Event Abstract

Efficient spike tests for linear integrate-and-fire neuron models in time-driven simulations

  • 1 Albert-Ludwig University of Freiburg, Faculty of Biology, Germany
  • 2 Albert-Ludwig University of Freiburg, Bernstein Center Freiburg, Germany
  • 3 Research Center Jülich, Computational and Systems Neuroscience, Germany
  • 4 RIKEN Computational Science Research Program, Japan
  • 5 RIKEN Brain Science Institute, Japan
  • 6 RWTH Aachen University, Medical Faculty, Germany

The characteristics of time-driven simulation are a fixed-size simulation step and a fixed-size communication interval [1]. The former defines update-and-check points, which are the discrete points in time when all neurons update their state variables and check for a super-threshold membrane potential. The latter defines the discrete points in time when all neurons communicate their spikes. The communication interval is a multiple of the simulation step size and limited only by the minimum synaptic transmission delay in the network.

Traditionally, spikes are incorporated, detected and emitted only at the pre-defined update-and-check points. However, the time-driven environment of the simulator NEST [2] provides an 'off-grid' framework that enables spikes to be be incorporated and emitted at any point in time [3,4]. For each neuron the arrival times of incoming spikes introduce additional update-and-check points.

As the detection of a threshold crossing can only take place at the next check point, time-driven simulation still bears the risk of missing a threshold crossing: a very brief excursion of the membrane potential above threshold may not be detected. This problem is more pronounced in networks with low connectivity and strong coupling as well as in the case of low firing rates.

Here, we investigate spike tests of increasing complexity and specificity that can supplement the standard test for a super-threshold membrane potential at each check point and that guarantee the detection of all threshold crossings. Firstly, we determine the specificities of simple sifting methods for a range of input scenarios. Secondly, we compare the performances of complex spike tests which faithfully indicate the existence of a threshold crossing between the last and the current check point. This stepwise analysis enables us to identify a cascade of tests which locates all threshold crossings at a low computational cost.

Acknowledgements

Partially funded by BMBF Grant 01GQ0420 to BCCN Freiburg, EU Grant 15879 (FACETS), EU Grant 269921 (BrainScaleS), the Helmholtz Alliance on Systems Biology (Germany), the Next-Generation Supercomputer Project of MEXT (Japan), Neurex, and the Junior Professor Program of Baden-Württemberg.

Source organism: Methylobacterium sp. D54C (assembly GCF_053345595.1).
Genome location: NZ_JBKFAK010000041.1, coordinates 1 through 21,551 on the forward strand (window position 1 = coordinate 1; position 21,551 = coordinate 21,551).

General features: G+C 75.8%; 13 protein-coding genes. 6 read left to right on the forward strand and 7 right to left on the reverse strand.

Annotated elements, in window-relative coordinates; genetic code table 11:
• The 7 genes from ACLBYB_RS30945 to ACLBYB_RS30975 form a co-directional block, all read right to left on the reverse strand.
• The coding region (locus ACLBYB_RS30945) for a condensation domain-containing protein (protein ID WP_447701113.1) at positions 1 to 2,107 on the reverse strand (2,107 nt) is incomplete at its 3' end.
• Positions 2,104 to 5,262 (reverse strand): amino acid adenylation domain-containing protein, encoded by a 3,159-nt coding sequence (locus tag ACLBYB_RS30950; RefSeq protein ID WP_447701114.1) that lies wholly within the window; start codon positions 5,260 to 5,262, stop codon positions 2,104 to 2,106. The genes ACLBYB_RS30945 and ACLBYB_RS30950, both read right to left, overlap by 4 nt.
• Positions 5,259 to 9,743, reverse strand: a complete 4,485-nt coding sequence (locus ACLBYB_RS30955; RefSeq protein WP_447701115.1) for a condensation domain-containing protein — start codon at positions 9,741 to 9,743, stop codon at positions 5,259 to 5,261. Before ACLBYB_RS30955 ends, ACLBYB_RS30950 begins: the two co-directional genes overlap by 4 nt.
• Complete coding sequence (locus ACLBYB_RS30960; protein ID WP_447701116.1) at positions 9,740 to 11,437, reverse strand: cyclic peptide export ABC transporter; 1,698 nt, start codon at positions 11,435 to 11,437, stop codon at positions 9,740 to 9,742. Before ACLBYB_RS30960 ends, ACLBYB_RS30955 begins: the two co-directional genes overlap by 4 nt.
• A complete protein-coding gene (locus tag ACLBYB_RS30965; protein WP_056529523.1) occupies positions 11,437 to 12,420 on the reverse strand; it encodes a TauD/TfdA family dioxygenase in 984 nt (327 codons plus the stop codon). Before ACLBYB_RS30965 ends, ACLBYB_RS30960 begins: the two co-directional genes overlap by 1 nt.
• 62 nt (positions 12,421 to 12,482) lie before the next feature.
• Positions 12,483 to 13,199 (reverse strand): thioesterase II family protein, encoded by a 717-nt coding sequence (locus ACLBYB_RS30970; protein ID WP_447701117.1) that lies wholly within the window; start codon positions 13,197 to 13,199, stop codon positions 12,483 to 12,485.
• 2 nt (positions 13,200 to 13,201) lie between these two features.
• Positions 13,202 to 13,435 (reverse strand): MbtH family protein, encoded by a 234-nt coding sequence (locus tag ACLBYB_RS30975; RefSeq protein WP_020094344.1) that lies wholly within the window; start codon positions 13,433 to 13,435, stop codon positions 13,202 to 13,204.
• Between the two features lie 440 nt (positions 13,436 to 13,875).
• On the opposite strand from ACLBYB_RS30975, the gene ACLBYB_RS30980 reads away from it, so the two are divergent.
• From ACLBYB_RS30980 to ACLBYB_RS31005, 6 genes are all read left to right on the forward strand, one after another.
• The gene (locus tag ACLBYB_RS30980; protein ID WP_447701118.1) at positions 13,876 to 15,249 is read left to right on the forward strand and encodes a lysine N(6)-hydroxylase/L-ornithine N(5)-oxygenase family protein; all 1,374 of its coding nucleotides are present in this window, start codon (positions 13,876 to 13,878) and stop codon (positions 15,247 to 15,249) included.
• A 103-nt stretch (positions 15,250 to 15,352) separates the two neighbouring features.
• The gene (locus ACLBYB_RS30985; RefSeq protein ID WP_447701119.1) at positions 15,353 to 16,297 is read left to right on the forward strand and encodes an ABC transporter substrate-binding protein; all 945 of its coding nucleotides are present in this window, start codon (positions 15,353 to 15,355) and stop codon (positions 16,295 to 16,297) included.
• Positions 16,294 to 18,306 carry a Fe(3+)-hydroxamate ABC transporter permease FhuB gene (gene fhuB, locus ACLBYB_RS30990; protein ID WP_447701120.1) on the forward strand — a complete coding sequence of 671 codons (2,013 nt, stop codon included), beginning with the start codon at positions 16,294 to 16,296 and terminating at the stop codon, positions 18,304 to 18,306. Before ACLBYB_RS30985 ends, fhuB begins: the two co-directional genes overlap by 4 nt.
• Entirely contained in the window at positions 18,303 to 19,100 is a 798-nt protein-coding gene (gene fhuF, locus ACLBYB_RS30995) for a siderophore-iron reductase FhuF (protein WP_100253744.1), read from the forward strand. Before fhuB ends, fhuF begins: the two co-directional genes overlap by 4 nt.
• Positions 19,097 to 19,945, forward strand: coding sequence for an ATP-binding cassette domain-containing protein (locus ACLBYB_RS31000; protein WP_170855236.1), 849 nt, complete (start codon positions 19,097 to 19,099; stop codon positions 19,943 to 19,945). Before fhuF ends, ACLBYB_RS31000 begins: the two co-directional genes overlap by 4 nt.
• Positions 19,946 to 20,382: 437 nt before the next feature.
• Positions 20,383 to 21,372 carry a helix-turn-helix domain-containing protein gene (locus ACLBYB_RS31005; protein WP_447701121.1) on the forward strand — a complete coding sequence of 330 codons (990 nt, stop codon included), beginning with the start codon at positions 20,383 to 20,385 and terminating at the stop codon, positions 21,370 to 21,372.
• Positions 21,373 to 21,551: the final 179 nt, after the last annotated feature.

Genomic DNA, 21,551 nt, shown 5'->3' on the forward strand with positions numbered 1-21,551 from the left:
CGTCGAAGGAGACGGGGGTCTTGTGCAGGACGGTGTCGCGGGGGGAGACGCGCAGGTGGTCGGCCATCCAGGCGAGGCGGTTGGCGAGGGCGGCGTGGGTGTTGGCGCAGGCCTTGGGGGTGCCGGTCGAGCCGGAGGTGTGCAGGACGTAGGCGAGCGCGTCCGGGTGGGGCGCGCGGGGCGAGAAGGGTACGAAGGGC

References

1. Morrison A, Mehring C, Geisel T, Aertsen AD, Diesmann M: Advancing the boundaries of high-connectivity network simulation with distributed computing. Neural Comput. 2005, 17(8):1776-1801.
2. Gewaltig M-O, Diesmann M: NEST (Neural Simulation Tool). Scholarpedia 2007, 2(4):1430.
3. Morrison A, Straube S, Plesser HE, Diesmann M: Exact subthreshold integration with continuous spike times in discrete-time neural network simulations. Neural Comput. 2007, 19(1):47-79.
4. Hanuschkin A, Kunkel S, Helias M, Morrison A, Diesmann M: A general and efficient method for incorporating precise spike times in globally time-driven simulations. Front. Neuroinform. 2010, 4:113.

Keywords: dynamical systems, networks, Neurons, precise spike times, Simulation Technology, time-driven simulation

Conference: BC11 : Computational Neuroscience & Neurotechnology Bernstein Conference & Neurex Annual Meeting 2011, Freiburg, Germany, 4 Oct - 6 Oct, 2011.

Presentation Type: Poster

Topic: neurons, networks and dynamical systems (please use "neurons, networks and dynamical systems" as keywords)

Citation: Kunkel S, Helias M, Diesmann M and Morrison A (2011). Efficient spike tests for linear integrate-and-fire neuron models in time-driven simulations. Front. Comput. Neurosci. Conference Abstract: BC11 : Computational Neuroscience & Neurotechnology Bernstein Conference & Neurex Annual Meeting 2011. doi: 10.3389/conf.fncom.2011.53.00049

Received: 23 Aug 2011; Published Online: 04 Oct 2011.

* Correspondence: Ms. Susanne Kunkel, Albert-Ludwig University of Freiburg, Faculty of Biology, Freiburg i. Br., Germany, suku@kth.se

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